February 28, 2012 — The British Medical Journal and the BBC have led an investigation into potentially toxic hip implants. Investigators warn that the metal-on-metal implants can leak chromium and cobalt into a person’s bloodstream, potentially increasing the risk of cancer and a degenerative heart muscle disease called cardiomyopathy. The investigation revealed evidence that the company responsible for the implants, DePuy Orthopaedics, ignored warnings from experts. Now, there may be hundreds of thousands of people may be fitted with toxic hip implants.
The company responsible for the hip implants is DePuy Orthopaedics, a subsidiary of Johnson & Johnson. The joint BMJ-BBC investigation team reports that they reviewed an internal document from DePuy that was written in 2005. In the document, experts warned about the risk of carcinogens with metal-on-metal hip implants. Despite the warning sign, DePuy did not warn consumers of this risk when they marketed the hip implants.
DePuy has created two types of metal-on-metal hip implants: ASR and Pinnacle. The Pinnacle hip implant was introduced in 2010. One year later, British researchers warned that it could also be defective.
Doctors and researchers have known about the risk of chromium-cobalt implants since 1975, when they discovered that tissue that comes in contact with this metal can react with the charged ions in cobalt and chromium. These ions could then leak into a person’s bloodstream and then travel to the lymph nodes, spleen, liver, and kidneys. Researchers have found that chromium ions are probably carcinogenic.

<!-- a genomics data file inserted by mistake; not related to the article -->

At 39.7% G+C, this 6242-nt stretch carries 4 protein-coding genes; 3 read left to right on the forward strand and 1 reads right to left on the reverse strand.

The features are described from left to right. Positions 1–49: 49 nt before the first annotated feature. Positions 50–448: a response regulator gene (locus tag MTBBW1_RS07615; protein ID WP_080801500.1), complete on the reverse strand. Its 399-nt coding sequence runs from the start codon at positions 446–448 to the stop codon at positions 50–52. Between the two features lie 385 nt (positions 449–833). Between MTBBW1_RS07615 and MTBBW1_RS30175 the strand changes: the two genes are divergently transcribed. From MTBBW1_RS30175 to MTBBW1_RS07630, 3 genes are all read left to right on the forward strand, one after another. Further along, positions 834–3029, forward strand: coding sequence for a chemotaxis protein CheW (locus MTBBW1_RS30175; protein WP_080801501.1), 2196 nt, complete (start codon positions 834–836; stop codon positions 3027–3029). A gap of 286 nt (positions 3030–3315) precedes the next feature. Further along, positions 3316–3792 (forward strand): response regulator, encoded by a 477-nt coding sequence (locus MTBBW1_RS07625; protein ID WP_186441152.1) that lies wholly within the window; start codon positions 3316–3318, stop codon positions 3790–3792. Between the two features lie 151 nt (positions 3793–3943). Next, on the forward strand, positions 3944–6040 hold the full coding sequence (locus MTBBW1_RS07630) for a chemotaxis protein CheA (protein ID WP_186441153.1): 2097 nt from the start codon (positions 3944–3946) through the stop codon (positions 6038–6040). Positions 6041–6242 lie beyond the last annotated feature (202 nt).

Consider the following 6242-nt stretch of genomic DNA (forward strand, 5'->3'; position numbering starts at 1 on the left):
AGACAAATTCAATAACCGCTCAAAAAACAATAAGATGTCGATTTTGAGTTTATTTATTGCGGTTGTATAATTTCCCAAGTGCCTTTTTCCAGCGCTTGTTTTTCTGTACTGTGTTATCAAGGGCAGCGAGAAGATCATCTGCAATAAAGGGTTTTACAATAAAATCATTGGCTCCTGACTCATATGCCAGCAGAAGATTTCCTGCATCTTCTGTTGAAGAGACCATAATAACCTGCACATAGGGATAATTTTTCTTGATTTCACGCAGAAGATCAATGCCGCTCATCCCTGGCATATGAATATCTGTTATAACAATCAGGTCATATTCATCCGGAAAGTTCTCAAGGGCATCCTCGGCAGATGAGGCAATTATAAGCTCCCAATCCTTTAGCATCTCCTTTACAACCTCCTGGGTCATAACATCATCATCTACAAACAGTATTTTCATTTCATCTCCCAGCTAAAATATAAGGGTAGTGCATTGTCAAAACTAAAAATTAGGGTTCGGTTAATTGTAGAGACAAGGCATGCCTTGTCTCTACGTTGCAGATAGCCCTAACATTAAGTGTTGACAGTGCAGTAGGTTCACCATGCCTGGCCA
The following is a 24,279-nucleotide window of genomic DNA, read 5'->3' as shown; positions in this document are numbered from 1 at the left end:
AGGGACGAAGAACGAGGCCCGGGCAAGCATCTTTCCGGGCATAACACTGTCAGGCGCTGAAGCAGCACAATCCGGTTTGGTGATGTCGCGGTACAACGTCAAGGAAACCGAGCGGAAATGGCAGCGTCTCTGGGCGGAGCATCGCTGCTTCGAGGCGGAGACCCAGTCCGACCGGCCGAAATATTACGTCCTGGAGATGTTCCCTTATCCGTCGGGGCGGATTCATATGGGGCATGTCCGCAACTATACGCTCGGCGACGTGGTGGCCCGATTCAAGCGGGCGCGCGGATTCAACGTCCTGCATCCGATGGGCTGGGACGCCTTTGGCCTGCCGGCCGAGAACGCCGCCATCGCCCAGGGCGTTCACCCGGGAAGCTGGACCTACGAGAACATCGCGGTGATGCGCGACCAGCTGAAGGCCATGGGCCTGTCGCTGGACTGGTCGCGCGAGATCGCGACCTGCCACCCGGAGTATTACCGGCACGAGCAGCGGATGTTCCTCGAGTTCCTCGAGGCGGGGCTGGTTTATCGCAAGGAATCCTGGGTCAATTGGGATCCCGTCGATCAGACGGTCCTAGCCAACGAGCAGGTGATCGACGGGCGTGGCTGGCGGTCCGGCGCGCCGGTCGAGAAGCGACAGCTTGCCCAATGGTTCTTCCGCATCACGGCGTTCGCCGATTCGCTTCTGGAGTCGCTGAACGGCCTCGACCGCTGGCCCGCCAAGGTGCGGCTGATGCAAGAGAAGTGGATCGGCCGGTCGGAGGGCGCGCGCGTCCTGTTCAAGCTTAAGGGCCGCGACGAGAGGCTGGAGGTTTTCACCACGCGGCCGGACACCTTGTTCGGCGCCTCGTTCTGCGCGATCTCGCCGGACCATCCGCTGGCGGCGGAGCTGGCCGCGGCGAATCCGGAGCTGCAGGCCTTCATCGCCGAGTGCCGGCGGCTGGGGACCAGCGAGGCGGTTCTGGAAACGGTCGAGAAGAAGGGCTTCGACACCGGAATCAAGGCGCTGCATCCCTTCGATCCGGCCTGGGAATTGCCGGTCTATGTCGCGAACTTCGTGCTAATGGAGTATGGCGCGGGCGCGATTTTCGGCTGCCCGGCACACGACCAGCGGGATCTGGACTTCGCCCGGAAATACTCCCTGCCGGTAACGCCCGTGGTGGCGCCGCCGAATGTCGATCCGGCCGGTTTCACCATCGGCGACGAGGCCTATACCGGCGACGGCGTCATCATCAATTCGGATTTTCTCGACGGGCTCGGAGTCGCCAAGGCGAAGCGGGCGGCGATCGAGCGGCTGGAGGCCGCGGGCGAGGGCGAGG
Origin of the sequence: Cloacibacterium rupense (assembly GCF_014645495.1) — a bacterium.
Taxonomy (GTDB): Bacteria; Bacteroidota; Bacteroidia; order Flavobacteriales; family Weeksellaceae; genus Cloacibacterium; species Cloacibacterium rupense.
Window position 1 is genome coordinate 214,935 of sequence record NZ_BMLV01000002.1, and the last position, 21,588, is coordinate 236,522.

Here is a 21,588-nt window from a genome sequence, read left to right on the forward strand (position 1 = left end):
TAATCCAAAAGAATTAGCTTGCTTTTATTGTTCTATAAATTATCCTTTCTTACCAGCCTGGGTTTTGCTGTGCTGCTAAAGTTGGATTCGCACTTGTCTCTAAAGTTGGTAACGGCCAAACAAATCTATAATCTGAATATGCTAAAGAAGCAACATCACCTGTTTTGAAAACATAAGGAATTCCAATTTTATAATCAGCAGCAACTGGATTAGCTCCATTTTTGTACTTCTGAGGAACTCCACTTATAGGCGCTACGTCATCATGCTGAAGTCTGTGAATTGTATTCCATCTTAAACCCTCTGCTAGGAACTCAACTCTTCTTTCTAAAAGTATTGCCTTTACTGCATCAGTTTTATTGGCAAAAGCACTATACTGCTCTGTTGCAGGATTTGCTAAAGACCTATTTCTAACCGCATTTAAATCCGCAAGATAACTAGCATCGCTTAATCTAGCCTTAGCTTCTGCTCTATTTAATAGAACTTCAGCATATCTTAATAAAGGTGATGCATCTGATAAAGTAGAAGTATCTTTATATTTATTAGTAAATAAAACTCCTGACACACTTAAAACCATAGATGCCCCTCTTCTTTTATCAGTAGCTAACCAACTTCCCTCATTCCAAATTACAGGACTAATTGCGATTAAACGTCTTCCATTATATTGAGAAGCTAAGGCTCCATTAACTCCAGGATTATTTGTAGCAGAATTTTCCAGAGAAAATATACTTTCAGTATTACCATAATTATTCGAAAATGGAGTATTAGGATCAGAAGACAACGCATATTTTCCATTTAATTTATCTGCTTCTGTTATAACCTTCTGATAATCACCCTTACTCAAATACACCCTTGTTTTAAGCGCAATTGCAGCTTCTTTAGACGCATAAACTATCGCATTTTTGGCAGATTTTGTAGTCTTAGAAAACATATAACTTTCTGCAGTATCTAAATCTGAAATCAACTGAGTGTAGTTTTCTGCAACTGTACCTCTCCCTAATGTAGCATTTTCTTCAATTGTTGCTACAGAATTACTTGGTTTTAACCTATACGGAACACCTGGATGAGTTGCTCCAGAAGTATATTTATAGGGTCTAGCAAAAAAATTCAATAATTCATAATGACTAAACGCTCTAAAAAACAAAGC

Carcinogenic chromium is not the only problem. Researchers have also linked cobalt to cardiomyopathy, a severe heart disease that occurs when the heart muscle degenerates. The muscle becomes weaker over time. A weakened heart muscle cannot supply enough blood to the body, may develop irregular heart rhythms, and can lead to congestive heart failure and death.
The BBC-BMJ investigative team was not just concerned about the risk of cancer and heart disease. They were also concerned about lax oversight from U.S. and European health regulatory agencies. The investigative team alleged that these agencies did not provide adequate oversight, respond to concerns from experts, or require DePuy to monitor patients who had received the implants.
As a result, “Despite the fact that these risks have been known and well documented for decades, patients have been kept in the dark about their participation in what has effectively been a large uncontrolled experiment,” says BMJ investigations editor Deborah Cohen.
Ms. Cohen went on to blame health authorities for failures to protect the people from dangerous medical devices, saying, “This isn’t the unlucky failure to spot the misdemeanours of one rogue company or the occasional unforeseen breakdown of a small number of devices. It is the inability to prevent a whole class of failing hip implant from being used in hundreds of thousands of people globally.”
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